Our busy minds create a lot of turbulence and distortion, preventing us from experiencing the presence of our true nature.
Most people experience it in rare glimpses—on the random occasions when the mind happens to become quiet through external causes.
We can also learn to consciously access our true nature through spiritual practice.
The Conditioned Self vs The True Self
If you observe young children, the qualities of the original, unconditioned Self shine through unimpeded. They are present, joyful, loving, creative and full of life.
Unlike adults, they don’t spend their days worrying about the future, judging themselves as unworthy or comparing themselves with others.
They don’t have a personal story that shrouds them like a heavy blanket, obscuring their inner light.
Rather than engaging innocently and spontaneously with each unfolding moment as children do, most adults spend their days absorbed in thinking—up to 100,000 thought per day, according to researchers.
It is little wonder that the light of our true nature is hidden.
How to reconnect with your original nature is the theme of my book, “Awaken The Happy You.”
In it, I use the analogy of a lighthouse to describe the human condition.
When the lighthouse is shrouded in thick fog (dense thought activity) the powerful beam inside APPEARS to dim.
No matter how thick the fog appears to be, however, it is only an appearance.
In truth, nothing can dim the light of who you are—no matter how busy the mind is and no matter how far from peace you believe you’ve strayed.
Taking ourselves to be the ever-shifting fog rather than the unchanging Light is the primary cause of human suffering and unrest.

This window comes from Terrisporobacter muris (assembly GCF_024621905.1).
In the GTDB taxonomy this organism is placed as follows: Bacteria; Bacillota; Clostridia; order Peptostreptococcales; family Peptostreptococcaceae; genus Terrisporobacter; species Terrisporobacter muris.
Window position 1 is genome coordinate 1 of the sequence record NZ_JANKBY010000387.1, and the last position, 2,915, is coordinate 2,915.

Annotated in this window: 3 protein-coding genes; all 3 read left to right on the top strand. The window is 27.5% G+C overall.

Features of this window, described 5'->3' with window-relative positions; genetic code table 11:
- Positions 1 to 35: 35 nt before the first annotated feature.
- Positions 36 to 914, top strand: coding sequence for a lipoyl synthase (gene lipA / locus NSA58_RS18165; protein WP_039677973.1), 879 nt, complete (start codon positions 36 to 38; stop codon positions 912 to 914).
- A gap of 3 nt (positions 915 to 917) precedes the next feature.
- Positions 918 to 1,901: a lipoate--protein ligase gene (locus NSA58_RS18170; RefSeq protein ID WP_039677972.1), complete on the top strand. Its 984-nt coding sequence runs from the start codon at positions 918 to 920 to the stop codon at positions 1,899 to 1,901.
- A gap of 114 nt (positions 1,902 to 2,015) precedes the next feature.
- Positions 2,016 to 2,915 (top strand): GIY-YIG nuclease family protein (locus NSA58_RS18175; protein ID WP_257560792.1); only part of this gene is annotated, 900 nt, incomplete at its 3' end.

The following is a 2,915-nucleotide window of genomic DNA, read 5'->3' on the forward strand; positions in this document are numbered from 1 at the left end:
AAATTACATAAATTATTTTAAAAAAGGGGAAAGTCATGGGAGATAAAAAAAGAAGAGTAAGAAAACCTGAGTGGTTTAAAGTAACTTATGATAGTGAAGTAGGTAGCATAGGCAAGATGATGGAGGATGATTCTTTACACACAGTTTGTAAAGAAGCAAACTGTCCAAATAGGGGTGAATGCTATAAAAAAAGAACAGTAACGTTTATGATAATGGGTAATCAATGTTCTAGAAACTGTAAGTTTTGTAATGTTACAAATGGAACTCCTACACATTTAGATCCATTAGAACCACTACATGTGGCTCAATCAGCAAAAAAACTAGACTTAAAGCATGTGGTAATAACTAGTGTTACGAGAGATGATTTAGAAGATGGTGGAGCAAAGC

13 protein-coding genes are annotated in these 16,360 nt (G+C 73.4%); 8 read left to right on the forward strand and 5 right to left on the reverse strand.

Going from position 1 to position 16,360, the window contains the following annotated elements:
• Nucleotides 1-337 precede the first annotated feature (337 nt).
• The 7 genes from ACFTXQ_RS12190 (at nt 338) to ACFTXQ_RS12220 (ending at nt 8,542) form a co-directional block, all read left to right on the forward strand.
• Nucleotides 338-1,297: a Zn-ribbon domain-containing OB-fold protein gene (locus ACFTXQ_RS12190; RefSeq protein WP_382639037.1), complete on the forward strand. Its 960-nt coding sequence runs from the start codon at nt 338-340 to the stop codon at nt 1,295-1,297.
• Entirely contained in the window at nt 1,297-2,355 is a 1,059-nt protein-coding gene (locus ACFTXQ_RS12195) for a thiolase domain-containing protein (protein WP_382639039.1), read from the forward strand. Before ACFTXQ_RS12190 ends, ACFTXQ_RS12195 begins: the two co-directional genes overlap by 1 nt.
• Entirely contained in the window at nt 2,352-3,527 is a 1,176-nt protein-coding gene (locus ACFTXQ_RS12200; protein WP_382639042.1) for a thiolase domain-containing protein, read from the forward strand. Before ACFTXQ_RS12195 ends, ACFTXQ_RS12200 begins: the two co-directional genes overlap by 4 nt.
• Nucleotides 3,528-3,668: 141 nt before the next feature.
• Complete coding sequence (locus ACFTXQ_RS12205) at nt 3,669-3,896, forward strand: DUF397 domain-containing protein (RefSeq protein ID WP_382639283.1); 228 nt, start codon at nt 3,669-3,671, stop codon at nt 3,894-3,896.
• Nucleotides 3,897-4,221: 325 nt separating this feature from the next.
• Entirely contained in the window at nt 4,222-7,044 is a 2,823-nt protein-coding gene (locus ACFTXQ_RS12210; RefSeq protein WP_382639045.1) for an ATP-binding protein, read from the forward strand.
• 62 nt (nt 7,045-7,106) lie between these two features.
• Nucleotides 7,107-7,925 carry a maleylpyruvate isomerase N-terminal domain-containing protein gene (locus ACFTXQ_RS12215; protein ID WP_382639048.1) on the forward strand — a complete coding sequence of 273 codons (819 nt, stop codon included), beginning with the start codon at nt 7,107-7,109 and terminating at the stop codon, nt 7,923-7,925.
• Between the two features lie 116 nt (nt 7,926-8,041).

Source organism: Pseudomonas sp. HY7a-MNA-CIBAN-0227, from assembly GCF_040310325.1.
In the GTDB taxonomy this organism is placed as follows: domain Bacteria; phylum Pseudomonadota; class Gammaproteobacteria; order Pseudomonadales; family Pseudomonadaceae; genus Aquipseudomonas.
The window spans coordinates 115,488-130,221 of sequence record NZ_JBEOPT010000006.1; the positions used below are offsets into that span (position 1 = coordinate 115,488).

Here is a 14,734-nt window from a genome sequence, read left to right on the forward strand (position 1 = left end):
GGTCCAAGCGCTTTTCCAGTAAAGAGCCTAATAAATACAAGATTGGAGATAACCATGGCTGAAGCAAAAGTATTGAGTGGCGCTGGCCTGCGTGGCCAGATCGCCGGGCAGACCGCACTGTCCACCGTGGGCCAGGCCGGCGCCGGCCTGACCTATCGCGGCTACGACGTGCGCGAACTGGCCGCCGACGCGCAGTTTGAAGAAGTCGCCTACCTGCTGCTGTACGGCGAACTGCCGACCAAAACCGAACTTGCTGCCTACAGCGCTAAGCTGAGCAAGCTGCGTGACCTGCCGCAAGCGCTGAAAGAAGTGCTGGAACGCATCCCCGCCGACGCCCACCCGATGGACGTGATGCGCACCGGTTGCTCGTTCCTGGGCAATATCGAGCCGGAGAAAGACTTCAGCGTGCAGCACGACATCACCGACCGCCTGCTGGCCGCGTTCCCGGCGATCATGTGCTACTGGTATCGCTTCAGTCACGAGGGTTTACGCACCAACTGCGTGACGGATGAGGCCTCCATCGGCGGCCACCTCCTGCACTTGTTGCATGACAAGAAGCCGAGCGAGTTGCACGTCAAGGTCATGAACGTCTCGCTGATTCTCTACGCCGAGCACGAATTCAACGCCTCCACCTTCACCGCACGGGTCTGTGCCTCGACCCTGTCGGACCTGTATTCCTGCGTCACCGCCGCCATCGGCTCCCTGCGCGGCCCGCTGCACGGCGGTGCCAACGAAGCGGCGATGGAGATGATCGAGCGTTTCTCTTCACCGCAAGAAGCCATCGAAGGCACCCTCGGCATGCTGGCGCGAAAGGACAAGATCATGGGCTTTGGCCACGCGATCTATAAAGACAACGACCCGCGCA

So, how do we disperse the fog of unconscious thinking to reveal the light underneath?
How To Quieten The Mind And Unlock The Treasure Within?
For most people, thinking is unconscious and runs all day long on autopilot.
Our attention is so captivated by the content of our minds that we fail to notice a deeper part of our experience which is ever-present beneath the surface—awareness itself.
The first step when learning to meditate is to become consciously aware of your thoughts, feelings and emotions—to notice that you’re able to step back and watch the mind objectively, as you would watch a movie in the cinema.
There are two parts to your experience in every moment—the ever-changing thoughts, feelings and emotions that come and go constantly and the silent, present, timeless awareness that is still and unchanging—your true Self.
We unlock the treasure within through learning to identify less and less with the comings and goings of the mind and through creating a deeper, more intimate relationship with the unchanging part of our experience—the gold within.
Learning to be present as the watcher of the mind is key.
The best way to achieve this is through developing a regular meditation practice (affiliate link). It also helps to have a mentor to point the way.
The still, silent space within isn’t difficult to recognise with a little practice.
If you’d like to learn to meditate or need some help with quietening the mind, check out my new page,
Contact me to arrange a FREE 30-minute consultation (more like a friendly chat).
What have you got to lose, other than your overactive mind?
What Is Enlightenment?
In Eckhart Tolle’s words:
The word enlightenment conjures up the idea of some super-human accomplishment, and the ego likes to keep it that way, but it is simply your natural state of felt oneness with Being. It is a state of connectedness with something immeasurable and indestructible, something that, almost paradoxically, is essentially you and yet is much greater than you.
Enlightenment is finding your true nature beyond name and form.
If you enjoyed the article, please leave a comment.
Or maybe you’d like to mention a peak experience you’ve had?